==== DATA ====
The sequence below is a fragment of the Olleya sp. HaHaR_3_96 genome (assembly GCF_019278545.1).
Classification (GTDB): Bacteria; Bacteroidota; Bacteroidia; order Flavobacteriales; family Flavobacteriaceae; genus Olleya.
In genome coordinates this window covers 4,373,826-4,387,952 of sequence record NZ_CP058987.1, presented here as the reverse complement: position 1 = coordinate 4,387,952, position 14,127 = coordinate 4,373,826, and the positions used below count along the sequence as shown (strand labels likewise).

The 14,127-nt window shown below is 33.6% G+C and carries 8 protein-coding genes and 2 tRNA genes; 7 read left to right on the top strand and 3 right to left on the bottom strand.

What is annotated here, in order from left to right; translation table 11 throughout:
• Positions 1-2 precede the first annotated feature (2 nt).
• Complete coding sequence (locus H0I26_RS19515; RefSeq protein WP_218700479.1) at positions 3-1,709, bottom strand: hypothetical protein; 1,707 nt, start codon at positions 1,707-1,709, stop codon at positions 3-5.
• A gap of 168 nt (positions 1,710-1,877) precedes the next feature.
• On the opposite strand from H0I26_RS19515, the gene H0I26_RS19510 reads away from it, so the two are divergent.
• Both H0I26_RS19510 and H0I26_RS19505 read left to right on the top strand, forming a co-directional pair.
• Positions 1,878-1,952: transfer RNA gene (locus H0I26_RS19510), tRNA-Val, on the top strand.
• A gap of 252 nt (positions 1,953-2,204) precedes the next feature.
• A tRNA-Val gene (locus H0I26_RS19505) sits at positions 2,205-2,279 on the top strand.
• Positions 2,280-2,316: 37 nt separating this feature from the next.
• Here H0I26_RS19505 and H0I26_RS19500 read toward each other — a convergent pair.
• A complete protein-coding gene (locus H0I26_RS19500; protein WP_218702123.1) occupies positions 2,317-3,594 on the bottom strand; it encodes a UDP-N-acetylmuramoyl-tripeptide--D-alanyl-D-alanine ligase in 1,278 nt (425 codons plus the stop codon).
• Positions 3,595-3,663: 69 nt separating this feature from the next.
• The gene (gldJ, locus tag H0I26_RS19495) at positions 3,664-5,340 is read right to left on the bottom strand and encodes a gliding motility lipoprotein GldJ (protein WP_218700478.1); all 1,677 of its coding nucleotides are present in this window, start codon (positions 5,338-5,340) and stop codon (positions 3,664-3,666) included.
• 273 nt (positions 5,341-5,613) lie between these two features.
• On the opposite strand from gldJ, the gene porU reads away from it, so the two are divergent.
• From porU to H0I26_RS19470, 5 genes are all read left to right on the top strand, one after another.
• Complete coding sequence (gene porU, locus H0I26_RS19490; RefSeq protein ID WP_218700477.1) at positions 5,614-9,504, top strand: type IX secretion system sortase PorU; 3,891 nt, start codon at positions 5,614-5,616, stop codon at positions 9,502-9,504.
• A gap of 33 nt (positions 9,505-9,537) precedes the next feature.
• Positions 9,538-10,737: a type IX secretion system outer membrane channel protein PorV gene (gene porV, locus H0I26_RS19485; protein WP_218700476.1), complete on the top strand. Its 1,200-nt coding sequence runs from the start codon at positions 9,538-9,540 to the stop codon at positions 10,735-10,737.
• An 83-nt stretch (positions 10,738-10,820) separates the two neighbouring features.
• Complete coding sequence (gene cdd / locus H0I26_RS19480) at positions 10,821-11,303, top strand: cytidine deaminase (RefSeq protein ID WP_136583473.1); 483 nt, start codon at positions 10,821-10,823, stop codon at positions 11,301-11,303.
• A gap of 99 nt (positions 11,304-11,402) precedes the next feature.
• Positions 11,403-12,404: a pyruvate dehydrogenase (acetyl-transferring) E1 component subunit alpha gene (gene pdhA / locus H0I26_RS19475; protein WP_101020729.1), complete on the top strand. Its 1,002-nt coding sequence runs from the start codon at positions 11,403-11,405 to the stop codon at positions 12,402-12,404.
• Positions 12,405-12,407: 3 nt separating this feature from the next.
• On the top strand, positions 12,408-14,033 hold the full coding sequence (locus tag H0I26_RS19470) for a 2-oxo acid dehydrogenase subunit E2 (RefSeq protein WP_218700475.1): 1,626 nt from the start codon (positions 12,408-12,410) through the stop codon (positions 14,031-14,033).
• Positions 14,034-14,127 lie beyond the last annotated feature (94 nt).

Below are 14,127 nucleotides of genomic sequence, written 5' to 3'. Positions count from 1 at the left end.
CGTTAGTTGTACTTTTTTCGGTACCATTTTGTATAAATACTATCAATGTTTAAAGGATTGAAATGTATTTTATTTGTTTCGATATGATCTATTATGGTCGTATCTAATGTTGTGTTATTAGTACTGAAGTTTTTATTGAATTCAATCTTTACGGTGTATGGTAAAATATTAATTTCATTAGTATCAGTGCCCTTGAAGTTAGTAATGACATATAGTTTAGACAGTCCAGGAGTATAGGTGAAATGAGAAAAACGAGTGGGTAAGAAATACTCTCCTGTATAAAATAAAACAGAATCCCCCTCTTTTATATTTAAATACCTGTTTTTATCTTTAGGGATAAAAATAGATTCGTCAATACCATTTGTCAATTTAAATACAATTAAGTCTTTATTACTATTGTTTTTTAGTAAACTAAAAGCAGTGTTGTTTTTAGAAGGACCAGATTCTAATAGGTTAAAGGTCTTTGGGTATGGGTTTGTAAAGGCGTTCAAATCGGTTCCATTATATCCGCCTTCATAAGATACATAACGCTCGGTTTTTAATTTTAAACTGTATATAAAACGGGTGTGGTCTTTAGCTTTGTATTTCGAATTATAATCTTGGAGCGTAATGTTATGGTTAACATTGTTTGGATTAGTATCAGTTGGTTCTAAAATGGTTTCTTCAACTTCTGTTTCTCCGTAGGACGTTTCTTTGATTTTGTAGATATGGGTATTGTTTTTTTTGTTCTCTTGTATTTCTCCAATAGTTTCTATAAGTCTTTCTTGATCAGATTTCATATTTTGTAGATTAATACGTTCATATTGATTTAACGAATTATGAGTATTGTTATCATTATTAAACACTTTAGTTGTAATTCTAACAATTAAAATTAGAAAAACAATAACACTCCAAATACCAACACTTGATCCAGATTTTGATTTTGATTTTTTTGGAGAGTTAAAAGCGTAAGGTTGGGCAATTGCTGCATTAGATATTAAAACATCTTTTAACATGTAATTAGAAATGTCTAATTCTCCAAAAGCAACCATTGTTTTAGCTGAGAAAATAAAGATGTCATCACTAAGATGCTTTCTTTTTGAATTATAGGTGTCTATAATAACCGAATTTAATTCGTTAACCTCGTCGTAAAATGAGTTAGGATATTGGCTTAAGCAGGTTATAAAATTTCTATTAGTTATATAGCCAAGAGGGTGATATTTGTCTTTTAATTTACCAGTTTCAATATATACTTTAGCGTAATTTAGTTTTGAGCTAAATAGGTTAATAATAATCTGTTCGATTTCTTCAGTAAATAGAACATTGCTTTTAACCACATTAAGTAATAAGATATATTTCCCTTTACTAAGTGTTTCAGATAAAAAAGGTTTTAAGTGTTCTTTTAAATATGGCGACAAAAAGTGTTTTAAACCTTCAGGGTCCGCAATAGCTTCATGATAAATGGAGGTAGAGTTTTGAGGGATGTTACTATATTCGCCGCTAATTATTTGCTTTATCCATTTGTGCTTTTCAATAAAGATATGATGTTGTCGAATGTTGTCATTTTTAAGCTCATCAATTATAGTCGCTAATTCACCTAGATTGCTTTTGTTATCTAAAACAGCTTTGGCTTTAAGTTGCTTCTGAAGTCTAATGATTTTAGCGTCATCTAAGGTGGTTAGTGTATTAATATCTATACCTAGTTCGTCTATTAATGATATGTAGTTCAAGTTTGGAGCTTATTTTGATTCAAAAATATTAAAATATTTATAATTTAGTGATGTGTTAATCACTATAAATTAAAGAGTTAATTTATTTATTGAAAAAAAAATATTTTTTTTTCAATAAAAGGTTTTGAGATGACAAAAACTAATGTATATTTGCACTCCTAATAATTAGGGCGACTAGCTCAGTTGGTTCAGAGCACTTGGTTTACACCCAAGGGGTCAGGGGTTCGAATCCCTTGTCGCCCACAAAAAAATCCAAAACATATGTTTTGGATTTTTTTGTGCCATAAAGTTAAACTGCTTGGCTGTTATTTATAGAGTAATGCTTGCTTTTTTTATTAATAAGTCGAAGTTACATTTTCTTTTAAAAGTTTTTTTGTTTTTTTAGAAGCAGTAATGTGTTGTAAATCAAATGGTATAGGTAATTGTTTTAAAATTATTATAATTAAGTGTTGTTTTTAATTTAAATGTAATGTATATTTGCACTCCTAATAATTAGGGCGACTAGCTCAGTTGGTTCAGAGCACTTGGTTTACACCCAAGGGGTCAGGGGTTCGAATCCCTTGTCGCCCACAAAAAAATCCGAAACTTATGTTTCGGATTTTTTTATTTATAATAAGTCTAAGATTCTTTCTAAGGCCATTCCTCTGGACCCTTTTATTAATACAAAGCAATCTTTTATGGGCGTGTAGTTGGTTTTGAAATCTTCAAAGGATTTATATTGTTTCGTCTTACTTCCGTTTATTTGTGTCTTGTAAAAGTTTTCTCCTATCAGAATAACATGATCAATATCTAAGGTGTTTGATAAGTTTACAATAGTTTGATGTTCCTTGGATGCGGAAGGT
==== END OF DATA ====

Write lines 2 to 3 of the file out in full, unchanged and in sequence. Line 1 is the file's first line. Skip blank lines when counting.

Classification (GTDB): Bacteria; Bacteroidota; Bacteroidia; order Flavobacteriales; family Flavobacteriaceae; genus Olleya.
In genome coordinates this window covers 4,373,826-4,387,952 of sequence record NZ_CP058987.1, presented here as the reverse complement: position 1 = coordinate 4,387,952, position 14,127 = coordinate 4,373,826, and the positions used below count along the sequence as shown (strand labels likewise).